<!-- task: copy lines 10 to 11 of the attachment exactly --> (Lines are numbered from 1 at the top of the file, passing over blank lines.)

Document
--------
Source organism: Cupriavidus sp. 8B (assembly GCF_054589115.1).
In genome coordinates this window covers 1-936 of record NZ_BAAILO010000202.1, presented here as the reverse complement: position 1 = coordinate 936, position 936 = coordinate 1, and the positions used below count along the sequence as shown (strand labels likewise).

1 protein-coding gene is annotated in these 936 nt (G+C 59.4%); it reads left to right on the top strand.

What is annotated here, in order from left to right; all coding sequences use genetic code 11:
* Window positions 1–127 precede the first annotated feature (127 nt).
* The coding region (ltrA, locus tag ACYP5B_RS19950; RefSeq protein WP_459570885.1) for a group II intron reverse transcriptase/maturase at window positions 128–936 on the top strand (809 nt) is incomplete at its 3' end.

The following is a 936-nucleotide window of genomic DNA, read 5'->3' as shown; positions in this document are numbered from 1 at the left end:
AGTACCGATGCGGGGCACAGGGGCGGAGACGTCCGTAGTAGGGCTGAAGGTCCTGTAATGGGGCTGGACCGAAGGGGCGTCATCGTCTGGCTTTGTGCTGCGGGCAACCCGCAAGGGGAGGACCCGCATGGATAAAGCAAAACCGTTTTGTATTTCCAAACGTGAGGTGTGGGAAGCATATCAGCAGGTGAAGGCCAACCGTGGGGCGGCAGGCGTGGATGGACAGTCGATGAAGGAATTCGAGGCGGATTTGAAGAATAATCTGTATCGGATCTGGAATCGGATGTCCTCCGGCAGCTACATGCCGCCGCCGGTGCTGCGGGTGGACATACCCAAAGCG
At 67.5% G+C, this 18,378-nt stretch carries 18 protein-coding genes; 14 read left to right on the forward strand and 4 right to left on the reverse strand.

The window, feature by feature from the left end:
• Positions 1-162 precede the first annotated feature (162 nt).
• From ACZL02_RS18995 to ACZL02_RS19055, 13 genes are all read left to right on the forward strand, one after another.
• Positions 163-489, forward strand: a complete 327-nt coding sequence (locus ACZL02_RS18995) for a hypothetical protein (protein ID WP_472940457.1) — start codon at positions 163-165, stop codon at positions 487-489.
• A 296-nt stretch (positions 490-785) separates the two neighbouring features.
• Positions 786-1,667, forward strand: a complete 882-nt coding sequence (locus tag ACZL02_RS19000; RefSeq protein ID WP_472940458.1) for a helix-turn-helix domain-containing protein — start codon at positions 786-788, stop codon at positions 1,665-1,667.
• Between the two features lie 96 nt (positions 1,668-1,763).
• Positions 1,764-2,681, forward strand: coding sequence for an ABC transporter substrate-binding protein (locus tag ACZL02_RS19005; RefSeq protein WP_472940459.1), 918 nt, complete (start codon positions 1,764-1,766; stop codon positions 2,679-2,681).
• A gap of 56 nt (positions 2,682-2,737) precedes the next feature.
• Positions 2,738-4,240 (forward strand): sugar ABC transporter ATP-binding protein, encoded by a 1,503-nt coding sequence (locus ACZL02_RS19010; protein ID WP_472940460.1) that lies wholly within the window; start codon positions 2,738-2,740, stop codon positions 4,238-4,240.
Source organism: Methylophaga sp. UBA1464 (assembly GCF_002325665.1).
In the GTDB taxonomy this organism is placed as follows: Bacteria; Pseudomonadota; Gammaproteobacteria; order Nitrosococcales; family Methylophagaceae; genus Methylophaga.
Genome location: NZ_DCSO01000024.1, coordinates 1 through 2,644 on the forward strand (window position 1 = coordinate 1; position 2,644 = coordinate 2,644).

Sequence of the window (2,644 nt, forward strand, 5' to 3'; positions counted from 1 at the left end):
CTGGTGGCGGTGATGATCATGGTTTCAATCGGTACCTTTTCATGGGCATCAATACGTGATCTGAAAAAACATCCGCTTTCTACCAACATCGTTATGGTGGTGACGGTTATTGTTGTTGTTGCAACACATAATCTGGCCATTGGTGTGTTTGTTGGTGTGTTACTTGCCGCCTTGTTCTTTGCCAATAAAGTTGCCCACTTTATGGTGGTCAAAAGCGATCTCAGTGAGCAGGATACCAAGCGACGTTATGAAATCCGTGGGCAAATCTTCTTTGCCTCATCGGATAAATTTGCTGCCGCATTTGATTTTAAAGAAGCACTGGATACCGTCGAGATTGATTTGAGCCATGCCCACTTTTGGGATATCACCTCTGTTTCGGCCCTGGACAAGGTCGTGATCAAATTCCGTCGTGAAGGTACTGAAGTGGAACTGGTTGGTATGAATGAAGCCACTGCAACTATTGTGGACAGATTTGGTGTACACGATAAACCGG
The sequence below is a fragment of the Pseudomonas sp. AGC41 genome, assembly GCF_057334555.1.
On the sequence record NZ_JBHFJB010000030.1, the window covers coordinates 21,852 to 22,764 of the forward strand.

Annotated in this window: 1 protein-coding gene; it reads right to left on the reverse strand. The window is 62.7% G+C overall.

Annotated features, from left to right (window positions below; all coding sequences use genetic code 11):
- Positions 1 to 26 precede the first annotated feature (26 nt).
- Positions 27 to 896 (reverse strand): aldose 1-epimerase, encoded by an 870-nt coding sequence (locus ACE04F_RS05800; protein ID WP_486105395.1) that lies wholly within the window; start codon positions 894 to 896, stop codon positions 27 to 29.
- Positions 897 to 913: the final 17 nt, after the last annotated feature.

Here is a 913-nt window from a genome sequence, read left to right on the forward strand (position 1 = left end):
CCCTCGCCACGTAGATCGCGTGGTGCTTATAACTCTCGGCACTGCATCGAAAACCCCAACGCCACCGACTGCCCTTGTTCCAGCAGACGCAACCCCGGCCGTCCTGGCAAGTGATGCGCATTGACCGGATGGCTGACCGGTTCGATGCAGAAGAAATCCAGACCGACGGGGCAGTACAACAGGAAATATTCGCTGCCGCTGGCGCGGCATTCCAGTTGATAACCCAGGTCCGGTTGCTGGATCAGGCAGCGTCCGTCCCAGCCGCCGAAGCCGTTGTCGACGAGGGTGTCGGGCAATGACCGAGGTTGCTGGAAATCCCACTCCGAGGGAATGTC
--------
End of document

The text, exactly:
The window, feature by feature from the left end:
• Positions 1-162 precede the first annotated feature (162 nt).